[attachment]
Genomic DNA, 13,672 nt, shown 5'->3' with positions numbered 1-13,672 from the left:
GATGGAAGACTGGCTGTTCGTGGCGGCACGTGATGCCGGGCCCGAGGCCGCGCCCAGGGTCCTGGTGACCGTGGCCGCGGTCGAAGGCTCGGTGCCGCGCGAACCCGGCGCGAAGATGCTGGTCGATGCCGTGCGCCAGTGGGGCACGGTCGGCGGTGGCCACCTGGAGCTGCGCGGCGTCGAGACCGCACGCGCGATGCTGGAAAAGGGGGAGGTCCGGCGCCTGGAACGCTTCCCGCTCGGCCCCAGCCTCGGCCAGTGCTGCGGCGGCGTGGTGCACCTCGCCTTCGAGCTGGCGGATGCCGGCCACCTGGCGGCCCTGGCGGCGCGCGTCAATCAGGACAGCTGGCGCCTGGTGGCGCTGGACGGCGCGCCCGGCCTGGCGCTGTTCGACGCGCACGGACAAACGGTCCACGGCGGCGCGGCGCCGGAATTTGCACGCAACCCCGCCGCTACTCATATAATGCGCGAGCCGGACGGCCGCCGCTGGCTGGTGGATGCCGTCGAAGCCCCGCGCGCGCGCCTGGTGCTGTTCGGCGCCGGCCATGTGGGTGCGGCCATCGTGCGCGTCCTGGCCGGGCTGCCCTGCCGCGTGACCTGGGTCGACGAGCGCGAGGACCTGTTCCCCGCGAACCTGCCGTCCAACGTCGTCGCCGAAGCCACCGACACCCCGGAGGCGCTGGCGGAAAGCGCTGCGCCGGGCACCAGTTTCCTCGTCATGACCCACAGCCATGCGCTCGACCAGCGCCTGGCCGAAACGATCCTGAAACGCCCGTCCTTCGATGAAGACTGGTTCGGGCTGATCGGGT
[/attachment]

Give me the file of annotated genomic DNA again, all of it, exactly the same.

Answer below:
Genomic DNA, 13,672 nt, shown 5'->3' with positions numbered 1-13,672 from the left:
GATGGAAGACTGGCTGTTCGTGGCGGCACGTGATGCCGGGCCCGAGGCCGCGCCCAGGGTCCTGGTGACCGTGGCCGCGGTCGAAGGCTCGGTGCCGCGCGAACCCGGCGCGAAGATGCTGGTCGATGCCGTGCGCCAGTGGGGCACGGTCGGCGGTGGCCACCTGGAGCTGCGCGGCGTCGAGACCGCACGCGCGATGCTGGAAAAGGGGGAGGTCCGGCGCCTGGAACGCTTCCCGCTCGGCCCCAGCCTCGGCCAGTGCTGCGGCGGCGTGGTGCACCTCGCCTTCGAGCTGGCGGATGCCGGCCACCTGGCGGCCCTGGCGGCGCGCGTCAATCAGGACAGCTGGCGCCTGGTGGCGCTGGACGGCGCGCCCGGCCTGGCGCTGTTCGACGCGCACGGACAAACGGTCCACGGCGGCGCGGCGCCGGAATTTGCACGCAACCCCGCCGCTACTCATATAATGCGCGAGCCGGACGGCCGCCGCTGGCTGGTGGATGCCGTCGAAGCCCCGCGCGCGCGCCTGGTGCTGTTCGGCGCCGGCCATGTGGGTGCGGCCATCGTGCGCGTCCTGGCCGGGCTGCCCTGCCGCGTGACCTGGGTCGACGAGCGCGAGGACCTGTTCCCCGCGAACCTGCCGTCCAACGTCGTCGCCGAAGCCACCGACACCCCGGAGGCGCTGGCGGAAAGCGCTGCGCCGGGCACCAGTTTCCTCGTCATGACCCACAGCCATGCGCTCGACCAGCGCCTGGCCGAAACGATCCTGAAACGCCCGTCCTTCGATGAAGACTGGTTCGGGCTGATCGGGT